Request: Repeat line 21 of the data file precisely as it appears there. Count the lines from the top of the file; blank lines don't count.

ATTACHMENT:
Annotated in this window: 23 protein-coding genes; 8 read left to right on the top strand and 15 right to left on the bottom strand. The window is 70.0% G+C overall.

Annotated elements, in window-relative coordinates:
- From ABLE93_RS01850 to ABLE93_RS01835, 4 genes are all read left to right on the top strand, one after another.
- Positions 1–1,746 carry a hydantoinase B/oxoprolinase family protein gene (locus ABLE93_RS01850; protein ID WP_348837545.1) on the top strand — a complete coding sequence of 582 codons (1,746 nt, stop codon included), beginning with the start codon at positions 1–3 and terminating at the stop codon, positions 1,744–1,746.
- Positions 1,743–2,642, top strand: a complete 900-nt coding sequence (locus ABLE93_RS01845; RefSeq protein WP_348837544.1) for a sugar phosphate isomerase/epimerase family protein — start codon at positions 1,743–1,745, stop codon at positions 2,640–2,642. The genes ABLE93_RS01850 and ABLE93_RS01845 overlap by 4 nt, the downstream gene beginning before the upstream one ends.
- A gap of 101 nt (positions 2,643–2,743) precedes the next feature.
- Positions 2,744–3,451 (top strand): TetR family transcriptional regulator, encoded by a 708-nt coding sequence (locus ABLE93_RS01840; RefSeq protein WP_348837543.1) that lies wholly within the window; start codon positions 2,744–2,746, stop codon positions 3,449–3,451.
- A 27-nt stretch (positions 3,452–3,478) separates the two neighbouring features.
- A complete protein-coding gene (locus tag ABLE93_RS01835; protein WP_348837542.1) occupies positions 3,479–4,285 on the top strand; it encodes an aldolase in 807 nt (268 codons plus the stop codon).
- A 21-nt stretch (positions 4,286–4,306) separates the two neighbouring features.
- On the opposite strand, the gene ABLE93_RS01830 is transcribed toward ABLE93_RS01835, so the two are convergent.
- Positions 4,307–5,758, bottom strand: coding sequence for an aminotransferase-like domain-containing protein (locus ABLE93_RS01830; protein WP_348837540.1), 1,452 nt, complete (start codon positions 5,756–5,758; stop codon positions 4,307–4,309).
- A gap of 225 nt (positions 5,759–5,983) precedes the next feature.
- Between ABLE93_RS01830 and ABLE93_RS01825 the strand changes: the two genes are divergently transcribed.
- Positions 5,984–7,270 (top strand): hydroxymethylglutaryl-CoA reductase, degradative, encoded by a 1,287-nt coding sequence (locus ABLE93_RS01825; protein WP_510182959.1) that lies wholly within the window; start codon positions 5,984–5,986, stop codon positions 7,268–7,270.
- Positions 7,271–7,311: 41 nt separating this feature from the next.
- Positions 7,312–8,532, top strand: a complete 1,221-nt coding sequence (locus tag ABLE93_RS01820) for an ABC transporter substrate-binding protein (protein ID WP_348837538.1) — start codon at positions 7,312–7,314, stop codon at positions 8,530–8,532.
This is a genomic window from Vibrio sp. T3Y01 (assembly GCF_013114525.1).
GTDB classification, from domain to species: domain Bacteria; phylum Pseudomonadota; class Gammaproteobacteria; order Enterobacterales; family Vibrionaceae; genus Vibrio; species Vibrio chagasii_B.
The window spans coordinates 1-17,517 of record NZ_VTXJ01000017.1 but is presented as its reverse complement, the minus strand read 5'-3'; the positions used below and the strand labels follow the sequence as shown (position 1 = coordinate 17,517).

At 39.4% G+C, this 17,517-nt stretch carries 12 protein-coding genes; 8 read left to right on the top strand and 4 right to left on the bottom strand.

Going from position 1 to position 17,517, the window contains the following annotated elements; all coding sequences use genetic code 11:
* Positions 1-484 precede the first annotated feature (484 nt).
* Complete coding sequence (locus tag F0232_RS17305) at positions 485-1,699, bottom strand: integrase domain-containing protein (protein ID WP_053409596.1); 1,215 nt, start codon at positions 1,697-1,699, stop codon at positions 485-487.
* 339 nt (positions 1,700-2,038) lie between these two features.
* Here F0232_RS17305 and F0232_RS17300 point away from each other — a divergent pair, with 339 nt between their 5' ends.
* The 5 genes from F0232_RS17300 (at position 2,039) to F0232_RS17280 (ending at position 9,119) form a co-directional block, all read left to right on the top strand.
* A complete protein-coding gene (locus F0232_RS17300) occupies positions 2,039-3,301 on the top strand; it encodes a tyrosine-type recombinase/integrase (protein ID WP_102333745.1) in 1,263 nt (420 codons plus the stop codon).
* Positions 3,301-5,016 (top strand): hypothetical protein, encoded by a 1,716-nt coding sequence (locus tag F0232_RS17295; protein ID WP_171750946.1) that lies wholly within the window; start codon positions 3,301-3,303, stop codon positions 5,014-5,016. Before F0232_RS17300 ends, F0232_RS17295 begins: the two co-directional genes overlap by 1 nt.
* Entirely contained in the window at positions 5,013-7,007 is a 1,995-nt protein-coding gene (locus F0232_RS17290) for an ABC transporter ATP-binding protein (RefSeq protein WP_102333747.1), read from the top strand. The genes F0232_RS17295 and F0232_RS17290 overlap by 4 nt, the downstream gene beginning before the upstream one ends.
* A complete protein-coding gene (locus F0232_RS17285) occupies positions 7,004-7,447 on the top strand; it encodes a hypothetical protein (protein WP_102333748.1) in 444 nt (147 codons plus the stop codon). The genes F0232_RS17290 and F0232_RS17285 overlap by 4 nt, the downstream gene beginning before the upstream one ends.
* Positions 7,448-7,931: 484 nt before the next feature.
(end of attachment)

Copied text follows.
At 39.4% G+C, this 17,517-nt stretch carries 12 protein-coding genes; 8 read left to right on the top strand and 4 right to left on the bottom strand.